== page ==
The Design Framework “defines the overall structure of the user’s experience, from the arrangement of functional elements on the screen, to interactive behaviours and the underlying organizing principles, to visual and form language used to express data, concepts, functionality, and brand identity” (pg. 126). The authors divide the design frame work into three concurrent categories. The first category is the interaction framework – in which screens and behaviours are created based on the scenarios and requirements and through the following non-linear six steps:

1. Define from factor, posture, and input methods
2. Define functional and data elements
3. Determine functional groups and hierarchy
4. Sketch the interaction framework
5. Construct key path scenarios
6. Check designs with validation scenarios

A second parallel category is the creation of a visual design framework, which is done through:
1. the use of developed visual language studies which include “colour, type and widget treatments, as a way of assessing the overall tone and suitability of the general interactions and to see whether the interactions can distract the users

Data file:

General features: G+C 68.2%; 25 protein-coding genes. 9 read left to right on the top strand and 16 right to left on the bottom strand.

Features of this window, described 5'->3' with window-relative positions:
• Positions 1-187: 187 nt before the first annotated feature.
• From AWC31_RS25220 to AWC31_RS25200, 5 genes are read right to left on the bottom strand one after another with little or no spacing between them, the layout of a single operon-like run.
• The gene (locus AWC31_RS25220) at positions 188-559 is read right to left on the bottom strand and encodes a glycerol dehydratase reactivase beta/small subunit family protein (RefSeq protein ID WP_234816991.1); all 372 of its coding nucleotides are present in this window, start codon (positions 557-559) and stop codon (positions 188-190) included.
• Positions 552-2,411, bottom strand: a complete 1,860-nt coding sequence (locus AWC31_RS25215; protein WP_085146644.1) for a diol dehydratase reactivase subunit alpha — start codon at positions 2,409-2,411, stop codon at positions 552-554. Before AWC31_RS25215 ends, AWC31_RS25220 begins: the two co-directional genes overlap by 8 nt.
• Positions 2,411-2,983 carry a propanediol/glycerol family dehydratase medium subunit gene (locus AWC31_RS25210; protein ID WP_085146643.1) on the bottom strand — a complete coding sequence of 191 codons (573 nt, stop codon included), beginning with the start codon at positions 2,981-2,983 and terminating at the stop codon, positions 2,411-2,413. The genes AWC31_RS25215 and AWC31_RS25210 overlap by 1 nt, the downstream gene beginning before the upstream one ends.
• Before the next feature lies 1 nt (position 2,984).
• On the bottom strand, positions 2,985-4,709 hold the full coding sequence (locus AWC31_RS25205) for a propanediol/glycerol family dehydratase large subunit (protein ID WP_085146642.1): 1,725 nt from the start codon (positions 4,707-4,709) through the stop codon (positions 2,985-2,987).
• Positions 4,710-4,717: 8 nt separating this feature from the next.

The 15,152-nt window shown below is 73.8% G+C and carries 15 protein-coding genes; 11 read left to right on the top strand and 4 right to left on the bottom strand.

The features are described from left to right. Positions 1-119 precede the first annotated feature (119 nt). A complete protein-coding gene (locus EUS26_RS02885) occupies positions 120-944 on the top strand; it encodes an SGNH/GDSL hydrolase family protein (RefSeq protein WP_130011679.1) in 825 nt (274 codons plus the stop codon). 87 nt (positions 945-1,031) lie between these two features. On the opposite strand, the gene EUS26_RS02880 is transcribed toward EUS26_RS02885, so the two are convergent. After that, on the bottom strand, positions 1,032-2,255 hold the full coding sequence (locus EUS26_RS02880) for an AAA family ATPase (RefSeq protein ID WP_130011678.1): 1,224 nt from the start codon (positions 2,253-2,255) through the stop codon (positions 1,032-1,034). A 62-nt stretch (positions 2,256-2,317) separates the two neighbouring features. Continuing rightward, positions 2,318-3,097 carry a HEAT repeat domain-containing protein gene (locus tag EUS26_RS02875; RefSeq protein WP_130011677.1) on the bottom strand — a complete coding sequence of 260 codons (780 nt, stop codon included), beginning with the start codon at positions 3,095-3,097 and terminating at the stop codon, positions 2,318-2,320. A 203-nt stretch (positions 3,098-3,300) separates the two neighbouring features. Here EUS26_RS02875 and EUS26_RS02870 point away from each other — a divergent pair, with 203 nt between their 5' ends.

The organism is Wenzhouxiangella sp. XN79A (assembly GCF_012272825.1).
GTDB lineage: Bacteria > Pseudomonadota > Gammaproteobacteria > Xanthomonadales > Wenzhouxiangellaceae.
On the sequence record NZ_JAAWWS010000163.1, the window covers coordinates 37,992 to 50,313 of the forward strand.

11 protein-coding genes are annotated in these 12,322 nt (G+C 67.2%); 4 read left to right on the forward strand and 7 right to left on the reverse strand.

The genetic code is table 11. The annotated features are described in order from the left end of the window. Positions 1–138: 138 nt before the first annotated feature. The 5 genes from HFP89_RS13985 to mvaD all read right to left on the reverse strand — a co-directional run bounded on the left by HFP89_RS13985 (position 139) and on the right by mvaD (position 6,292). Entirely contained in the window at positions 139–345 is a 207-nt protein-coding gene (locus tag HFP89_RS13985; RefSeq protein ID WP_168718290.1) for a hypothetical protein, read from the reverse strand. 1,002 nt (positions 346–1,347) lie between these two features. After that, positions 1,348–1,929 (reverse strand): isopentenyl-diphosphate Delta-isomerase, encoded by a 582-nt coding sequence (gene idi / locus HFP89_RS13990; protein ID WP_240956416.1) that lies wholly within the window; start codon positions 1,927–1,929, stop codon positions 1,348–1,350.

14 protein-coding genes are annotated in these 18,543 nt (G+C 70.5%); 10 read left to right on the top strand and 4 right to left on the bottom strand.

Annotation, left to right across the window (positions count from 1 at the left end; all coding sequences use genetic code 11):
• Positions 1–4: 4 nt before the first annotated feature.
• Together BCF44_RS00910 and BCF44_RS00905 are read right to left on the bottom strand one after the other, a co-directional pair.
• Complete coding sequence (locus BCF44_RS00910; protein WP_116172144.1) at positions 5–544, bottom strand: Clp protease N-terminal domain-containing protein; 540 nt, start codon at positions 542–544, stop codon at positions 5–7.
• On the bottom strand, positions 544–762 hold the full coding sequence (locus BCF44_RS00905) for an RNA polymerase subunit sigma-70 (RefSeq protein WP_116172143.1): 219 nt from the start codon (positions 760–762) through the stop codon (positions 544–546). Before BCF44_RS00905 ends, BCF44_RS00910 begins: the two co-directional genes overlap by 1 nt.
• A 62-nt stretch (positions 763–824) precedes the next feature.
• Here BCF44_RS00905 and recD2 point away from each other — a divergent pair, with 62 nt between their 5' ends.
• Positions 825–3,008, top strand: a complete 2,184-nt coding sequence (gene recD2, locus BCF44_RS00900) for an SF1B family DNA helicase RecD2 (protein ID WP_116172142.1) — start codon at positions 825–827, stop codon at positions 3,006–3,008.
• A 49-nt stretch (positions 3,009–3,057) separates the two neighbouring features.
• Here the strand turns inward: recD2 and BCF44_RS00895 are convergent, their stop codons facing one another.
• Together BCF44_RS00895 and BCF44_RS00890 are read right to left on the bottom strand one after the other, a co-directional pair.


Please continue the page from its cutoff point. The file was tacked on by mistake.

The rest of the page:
2. By applying the chosen visual styles to the screen archtype through a rendering of one or two selected key screens (pg 136).

The third component of the design framework is the Industrial design framework which includes the:

1. Collaboration with interaction designers about form factors and input methods,
2. Development of a rough prototypes, and the
3. Development of form language studies
as a way of creating something physically tangible that can be utilised and evaluated.

The beginning of the evaluation process is what the author refers to as the refinement phase, “where the design is translated into a final, concrete form” (141). This is accomplished through the refining of form and behaviour as well as through design validation and usability testing.